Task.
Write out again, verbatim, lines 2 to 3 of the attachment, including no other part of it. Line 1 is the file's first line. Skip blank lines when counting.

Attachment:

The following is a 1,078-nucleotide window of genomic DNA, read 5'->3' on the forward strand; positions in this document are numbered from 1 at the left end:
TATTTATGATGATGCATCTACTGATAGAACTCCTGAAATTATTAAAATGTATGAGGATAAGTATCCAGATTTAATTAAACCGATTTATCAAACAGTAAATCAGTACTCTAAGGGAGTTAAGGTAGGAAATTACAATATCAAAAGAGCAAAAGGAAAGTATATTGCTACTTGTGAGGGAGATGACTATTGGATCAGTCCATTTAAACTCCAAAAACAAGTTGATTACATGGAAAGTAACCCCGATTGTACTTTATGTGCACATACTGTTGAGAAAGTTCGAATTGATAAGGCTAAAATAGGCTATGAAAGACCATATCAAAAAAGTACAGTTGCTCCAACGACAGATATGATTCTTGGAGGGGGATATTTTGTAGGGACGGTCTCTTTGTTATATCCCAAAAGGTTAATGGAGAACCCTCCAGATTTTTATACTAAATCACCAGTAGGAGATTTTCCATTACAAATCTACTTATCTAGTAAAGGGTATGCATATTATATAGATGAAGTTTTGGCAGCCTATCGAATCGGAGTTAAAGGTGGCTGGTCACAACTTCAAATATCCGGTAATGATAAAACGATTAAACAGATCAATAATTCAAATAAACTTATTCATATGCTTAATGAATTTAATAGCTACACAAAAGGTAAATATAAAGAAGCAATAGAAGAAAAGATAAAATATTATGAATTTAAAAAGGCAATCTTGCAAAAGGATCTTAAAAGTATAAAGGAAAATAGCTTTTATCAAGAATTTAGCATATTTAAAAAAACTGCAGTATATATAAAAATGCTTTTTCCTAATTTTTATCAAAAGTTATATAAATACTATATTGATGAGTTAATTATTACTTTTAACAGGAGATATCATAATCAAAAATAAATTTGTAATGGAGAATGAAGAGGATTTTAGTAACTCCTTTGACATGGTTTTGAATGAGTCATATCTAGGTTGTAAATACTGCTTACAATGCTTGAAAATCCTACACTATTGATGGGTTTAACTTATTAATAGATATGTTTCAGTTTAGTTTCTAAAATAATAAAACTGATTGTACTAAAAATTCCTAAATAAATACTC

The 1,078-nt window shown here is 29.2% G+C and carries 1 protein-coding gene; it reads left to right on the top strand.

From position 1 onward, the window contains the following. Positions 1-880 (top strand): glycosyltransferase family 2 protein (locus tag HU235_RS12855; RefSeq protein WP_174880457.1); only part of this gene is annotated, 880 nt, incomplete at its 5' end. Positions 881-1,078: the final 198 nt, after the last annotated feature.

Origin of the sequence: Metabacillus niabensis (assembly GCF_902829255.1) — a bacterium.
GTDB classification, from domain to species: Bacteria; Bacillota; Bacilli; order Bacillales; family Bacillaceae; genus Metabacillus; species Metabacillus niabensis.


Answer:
TATTTATGATGATGCATCTACTGATAGAACTCCTGAAATTATTAAAATGTATGAGGATAAGTATCCAGATTTAATTAAACCGATTTATCAAACAGTAAATCAGTACTCTAAGGGAGTTAAGGTAGGAAATTACAATATCAAAAGAGCAAAAGGAAAGTATATTGCTACTTGTGAGGGAGATGACTATTGGATCAGTCCATTTAAACTCCAAAAACAAGTTGATTACATGGAAAGTAACCCCGATTGTACTTTATGTGCACATACTGTTGAGAAAGTTCGAATTGATAAGGCTAAAATAGGCTATGAAAGACCATATCAAAAAAGTACAGTTGCTCCAACGACAGATATGATTCTTGGAGGGGGATATTTTGTAGGGACGGTCTCTTTGTTATATCCCAAAAGGTTAATGGAGAACCCTCCAGATTTTTATACTAAATCACCAGTAGGAGATTTTCCATTACAAATCTACTTATCTAGTAAAGGGTATGCATATTATATAGATGAAGTTTTGGCAGCCTATCGAATCGGAGTTAAAGGTGGCTGGTCACAACTTCAAATATCCGGTAATGATAAAACGATTAAACAGATCAATAATTCAAATAAACTTATTCATATGCTTAATGAATTTAATAGCTACACAAAAGGTAAATATAAAGAAGCAATAGAAGAAAAGATAAAATATTATGAATTTAAAAAGGCAATCTTGCAAAAGGATCTTAAAAGTATAAAGGAAAATAGCTTTTATCAAGAATTTAGCATATTTAAAAAAACTGCAGTATATATAAAAATGCTTTTTCCTAATTTTTATCAAAAGTTATATAAATACTATATTGATGAGTTAATTATTACTTTTAACAGGAGATATCATAATCAAAAATAAATTTGTAATGGAGAATGAAGAGGATTTTAGTAACTCCTTTGACATGGTTTTGAATGAGTCATATCTAGGTTGTAAATACTGCTTACAATGCTTGAAAATCCTACACTATTGATGGGTTTAACTTATTAATAGATATGTTTCAGTTTAGTTTCTAAAATAATAAAACTGATTGTACTAAAAATTCCTAAATAAATACTC

The 1,078-nt window shown here is 29.2% G+C and carries 1 protein-coding gene; it reads left to right on the top strand.